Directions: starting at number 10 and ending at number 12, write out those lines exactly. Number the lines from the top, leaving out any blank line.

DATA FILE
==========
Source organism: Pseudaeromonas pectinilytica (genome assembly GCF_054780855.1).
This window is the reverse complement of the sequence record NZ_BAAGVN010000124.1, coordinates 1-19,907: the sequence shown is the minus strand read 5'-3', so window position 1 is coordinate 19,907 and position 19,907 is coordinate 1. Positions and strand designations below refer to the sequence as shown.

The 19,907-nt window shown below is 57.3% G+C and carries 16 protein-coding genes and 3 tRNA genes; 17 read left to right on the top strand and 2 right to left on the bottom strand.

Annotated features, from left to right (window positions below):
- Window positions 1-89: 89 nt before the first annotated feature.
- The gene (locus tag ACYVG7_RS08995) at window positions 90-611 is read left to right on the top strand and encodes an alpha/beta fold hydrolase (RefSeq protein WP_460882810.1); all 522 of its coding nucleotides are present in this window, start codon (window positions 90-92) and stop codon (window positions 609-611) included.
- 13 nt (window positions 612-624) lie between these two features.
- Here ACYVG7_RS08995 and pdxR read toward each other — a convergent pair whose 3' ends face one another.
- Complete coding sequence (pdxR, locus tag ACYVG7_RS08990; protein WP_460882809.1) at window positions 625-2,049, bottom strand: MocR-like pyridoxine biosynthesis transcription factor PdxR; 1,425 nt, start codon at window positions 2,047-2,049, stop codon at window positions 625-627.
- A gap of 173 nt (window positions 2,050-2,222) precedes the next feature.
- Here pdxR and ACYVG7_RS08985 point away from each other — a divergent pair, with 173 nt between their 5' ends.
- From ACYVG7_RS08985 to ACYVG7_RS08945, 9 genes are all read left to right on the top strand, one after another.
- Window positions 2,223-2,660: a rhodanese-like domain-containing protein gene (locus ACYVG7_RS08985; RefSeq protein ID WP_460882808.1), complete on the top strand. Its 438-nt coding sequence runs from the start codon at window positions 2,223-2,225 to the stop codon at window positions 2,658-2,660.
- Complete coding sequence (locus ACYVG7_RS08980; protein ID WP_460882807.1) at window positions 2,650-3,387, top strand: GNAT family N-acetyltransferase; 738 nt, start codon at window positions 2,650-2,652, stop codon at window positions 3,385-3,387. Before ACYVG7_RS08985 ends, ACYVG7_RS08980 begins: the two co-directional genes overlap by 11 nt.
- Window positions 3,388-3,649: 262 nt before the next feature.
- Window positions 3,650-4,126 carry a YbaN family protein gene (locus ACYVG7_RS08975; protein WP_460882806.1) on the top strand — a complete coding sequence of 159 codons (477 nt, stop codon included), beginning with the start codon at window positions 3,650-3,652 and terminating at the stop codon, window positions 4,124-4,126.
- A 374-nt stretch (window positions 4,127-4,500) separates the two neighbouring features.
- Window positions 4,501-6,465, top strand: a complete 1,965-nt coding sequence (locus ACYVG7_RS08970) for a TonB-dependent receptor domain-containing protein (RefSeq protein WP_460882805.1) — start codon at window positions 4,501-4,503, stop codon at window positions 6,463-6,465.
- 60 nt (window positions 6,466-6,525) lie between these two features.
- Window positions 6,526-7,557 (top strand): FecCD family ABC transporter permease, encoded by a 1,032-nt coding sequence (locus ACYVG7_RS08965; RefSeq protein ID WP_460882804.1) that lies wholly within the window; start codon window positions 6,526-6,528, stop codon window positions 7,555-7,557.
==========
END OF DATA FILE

- A gap of 173 nt (window positions 2,050-2,222) precedes the next feature.
- Here pdxR and ACYVG7_RS08985 point away from each other — a divergent pair, with 173 nt between their 5' ends.
- From ACYVG7_RS08985 to ACYVG7_RS08945, 9 genes are all read left to right on the top strand, one after another.